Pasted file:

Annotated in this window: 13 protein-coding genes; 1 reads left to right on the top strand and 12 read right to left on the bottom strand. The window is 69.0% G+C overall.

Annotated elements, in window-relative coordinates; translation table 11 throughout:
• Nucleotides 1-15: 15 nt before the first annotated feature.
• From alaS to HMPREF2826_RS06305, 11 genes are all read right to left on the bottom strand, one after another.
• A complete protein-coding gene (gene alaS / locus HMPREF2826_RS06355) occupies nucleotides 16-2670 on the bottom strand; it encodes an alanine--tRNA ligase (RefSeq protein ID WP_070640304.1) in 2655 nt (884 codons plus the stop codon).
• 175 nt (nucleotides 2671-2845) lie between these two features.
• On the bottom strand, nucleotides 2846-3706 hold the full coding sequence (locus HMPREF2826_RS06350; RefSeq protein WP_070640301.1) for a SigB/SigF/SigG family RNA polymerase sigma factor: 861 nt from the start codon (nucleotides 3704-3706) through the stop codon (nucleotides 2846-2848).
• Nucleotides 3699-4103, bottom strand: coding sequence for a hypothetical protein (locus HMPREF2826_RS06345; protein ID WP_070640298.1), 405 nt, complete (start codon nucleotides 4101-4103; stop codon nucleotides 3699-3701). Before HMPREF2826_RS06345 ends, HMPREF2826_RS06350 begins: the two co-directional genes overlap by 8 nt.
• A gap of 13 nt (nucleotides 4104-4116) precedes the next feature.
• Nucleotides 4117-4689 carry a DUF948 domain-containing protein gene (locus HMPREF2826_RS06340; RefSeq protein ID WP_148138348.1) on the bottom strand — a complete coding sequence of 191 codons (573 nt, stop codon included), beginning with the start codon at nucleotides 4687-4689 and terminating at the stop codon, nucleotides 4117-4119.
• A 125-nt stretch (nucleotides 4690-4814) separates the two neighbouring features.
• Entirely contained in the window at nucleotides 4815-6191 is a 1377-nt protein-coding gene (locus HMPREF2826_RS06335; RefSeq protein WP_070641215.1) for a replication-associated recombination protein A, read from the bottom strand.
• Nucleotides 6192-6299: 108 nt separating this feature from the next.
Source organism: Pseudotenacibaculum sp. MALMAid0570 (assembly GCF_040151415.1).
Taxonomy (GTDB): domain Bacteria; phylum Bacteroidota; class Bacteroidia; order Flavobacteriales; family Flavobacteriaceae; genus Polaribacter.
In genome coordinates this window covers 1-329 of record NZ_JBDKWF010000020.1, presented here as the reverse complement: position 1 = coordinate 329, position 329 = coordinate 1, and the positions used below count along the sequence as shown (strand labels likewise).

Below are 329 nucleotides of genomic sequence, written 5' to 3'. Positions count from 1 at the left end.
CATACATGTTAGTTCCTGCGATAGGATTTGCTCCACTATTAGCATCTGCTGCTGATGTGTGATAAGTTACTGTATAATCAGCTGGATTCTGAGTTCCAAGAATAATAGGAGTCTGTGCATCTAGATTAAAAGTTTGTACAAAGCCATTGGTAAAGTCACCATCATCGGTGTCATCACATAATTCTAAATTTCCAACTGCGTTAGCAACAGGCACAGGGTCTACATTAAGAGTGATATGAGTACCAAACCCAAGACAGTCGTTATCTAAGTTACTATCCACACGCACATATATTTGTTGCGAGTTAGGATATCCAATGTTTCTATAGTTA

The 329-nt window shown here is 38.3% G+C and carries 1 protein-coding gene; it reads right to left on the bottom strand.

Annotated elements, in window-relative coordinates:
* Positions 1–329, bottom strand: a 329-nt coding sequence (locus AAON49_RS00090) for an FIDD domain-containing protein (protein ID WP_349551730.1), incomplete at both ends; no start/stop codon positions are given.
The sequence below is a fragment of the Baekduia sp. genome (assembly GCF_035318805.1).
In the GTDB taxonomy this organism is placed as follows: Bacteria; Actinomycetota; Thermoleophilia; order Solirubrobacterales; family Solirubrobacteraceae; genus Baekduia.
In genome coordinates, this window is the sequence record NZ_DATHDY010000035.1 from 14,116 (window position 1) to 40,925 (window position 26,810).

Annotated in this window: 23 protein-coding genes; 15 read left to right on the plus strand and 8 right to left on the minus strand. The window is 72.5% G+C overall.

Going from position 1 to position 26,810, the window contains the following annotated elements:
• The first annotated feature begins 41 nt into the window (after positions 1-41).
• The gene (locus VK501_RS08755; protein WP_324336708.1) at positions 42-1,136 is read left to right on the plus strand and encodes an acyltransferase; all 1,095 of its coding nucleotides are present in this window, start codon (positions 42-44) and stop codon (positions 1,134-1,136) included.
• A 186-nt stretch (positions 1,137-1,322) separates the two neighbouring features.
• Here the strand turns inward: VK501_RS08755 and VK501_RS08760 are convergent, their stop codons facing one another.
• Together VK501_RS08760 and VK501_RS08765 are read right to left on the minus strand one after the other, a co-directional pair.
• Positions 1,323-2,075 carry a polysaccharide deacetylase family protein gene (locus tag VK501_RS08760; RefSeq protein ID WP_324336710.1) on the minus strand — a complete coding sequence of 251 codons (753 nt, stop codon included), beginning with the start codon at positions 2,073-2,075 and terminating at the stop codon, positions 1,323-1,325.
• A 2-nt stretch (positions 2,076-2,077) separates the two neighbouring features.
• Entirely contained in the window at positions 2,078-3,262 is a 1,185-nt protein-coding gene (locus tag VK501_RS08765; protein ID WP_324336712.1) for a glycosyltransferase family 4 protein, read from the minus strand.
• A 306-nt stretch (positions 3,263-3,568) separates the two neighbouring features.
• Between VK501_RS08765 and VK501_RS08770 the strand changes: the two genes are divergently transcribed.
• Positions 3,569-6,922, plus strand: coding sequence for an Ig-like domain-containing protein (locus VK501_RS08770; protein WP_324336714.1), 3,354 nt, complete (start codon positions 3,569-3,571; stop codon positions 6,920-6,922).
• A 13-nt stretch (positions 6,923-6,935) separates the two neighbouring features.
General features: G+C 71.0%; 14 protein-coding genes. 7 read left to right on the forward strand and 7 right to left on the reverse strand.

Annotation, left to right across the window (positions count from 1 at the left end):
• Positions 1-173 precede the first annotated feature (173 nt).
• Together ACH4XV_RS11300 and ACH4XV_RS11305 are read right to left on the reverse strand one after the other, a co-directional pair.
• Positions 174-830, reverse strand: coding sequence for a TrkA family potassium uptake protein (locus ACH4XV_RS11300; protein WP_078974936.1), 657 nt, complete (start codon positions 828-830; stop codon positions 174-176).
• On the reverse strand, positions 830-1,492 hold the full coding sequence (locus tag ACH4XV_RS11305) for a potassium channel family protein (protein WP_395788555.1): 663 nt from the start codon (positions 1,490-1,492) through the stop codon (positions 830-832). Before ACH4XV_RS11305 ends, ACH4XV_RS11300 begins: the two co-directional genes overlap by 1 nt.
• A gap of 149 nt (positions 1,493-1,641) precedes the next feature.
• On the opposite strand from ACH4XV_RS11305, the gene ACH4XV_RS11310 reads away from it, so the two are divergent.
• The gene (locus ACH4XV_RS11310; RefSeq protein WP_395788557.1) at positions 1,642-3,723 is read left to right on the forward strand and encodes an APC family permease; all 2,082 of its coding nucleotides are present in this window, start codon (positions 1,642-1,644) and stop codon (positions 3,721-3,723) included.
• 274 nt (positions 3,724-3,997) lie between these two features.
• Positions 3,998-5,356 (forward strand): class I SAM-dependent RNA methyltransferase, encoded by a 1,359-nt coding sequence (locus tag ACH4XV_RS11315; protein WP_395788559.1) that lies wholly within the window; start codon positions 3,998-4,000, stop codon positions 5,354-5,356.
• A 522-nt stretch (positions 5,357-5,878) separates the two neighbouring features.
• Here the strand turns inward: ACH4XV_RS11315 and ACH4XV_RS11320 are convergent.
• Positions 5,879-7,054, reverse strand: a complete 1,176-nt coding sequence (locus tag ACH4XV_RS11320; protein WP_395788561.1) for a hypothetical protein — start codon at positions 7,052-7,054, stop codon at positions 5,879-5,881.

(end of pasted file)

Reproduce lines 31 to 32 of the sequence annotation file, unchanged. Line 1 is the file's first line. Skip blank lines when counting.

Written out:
• Together VK501_RS08760 and VK501_RS08765 are read right to left on the minus strand one after the other, a co-directional pair.
• Positions 1,323-2,075 carry a polysaccharide deacetylase family protein gene (locus tag VK501_RS08760; RefSeq protein ID WP_324336710.1) on the minus strand — a complete coding sequence of 251 codons (753 nt, stop codon included), beginning with the start codon at positions 2,073-2,075 and terminating at the stop codon, positions 1,323-1,325.